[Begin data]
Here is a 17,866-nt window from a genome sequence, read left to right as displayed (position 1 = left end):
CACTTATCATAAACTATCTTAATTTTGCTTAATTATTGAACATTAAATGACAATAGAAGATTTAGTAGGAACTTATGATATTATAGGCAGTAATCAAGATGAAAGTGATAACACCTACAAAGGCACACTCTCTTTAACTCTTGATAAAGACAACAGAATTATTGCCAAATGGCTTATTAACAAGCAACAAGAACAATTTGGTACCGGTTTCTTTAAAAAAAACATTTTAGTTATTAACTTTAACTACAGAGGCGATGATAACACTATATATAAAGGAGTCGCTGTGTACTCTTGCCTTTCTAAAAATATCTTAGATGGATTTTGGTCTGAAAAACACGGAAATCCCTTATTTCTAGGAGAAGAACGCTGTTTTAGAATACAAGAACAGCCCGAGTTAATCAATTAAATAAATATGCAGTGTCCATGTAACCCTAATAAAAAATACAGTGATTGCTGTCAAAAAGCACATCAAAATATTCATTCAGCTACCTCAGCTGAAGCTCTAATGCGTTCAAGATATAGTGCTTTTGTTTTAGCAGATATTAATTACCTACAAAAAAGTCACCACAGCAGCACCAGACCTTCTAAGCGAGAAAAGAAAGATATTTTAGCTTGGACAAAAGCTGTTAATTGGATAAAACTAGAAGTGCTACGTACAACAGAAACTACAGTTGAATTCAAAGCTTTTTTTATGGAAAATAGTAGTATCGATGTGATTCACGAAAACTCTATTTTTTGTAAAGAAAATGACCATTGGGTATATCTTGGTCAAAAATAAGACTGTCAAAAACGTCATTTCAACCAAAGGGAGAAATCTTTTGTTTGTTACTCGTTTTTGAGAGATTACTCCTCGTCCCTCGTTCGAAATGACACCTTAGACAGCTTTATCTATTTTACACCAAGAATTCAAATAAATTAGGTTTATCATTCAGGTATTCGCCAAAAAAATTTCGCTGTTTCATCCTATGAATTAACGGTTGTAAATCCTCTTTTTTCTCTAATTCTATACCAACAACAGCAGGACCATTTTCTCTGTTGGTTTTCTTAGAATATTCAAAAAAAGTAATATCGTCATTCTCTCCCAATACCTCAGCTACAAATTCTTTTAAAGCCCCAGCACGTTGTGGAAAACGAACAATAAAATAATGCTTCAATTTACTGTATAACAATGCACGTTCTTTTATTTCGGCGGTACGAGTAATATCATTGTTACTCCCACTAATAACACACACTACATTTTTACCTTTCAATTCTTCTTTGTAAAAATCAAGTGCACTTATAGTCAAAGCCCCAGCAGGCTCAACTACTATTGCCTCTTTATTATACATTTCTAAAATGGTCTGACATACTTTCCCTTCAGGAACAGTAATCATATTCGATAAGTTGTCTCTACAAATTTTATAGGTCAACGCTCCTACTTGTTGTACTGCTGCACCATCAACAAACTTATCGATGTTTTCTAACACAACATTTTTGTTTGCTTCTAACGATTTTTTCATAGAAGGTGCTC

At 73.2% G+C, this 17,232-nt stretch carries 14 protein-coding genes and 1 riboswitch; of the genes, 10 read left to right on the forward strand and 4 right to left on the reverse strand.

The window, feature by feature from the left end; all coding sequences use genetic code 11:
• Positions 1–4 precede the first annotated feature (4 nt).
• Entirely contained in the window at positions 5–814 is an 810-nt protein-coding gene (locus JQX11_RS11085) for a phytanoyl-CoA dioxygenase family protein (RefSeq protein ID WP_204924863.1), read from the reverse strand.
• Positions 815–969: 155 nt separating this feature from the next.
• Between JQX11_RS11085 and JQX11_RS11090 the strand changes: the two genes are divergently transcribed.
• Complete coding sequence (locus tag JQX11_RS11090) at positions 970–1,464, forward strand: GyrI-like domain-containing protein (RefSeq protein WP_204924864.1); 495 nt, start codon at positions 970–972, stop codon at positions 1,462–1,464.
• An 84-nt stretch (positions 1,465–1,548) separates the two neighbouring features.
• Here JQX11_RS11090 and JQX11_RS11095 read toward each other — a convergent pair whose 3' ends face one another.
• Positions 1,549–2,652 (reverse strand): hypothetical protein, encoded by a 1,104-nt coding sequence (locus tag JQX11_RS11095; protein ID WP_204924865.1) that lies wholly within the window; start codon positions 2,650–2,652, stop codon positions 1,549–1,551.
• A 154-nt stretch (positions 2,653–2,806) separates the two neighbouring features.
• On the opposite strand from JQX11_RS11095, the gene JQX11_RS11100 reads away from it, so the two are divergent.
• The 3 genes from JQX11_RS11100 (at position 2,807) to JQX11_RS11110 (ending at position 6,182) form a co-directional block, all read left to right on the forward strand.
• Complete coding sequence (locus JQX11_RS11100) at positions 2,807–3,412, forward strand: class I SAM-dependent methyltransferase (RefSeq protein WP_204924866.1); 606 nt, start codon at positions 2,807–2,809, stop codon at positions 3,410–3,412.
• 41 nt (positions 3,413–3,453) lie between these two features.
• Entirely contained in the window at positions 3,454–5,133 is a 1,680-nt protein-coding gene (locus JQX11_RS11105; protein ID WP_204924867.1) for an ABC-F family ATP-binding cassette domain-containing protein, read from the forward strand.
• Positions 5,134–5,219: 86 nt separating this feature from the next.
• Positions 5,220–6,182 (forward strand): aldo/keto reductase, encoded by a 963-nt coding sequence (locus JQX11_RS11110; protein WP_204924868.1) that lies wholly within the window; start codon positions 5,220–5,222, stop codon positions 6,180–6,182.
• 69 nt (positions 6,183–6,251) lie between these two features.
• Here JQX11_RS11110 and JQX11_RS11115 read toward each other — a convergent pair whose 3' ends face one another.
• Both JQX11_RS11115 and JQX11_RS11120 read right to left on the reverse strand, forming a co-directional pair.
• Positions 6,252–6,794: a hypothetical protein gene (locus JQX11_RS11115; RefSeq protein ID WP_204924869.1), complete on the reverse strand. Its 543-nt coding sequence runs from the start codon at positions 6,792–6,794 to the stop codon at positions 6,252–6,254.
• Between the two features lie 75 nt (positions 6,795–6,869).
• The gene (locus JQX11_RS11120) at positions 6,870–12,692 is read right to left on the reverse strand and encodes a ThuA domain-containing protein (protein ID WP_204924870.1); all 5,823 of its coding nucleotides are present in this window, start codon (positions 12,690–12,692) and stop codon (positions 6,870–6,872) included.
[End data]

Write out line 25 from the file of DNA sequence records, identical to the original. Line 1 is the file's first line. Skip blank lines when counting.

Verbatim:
• Between the two features lie 75 nt (positions 6,795–6,869).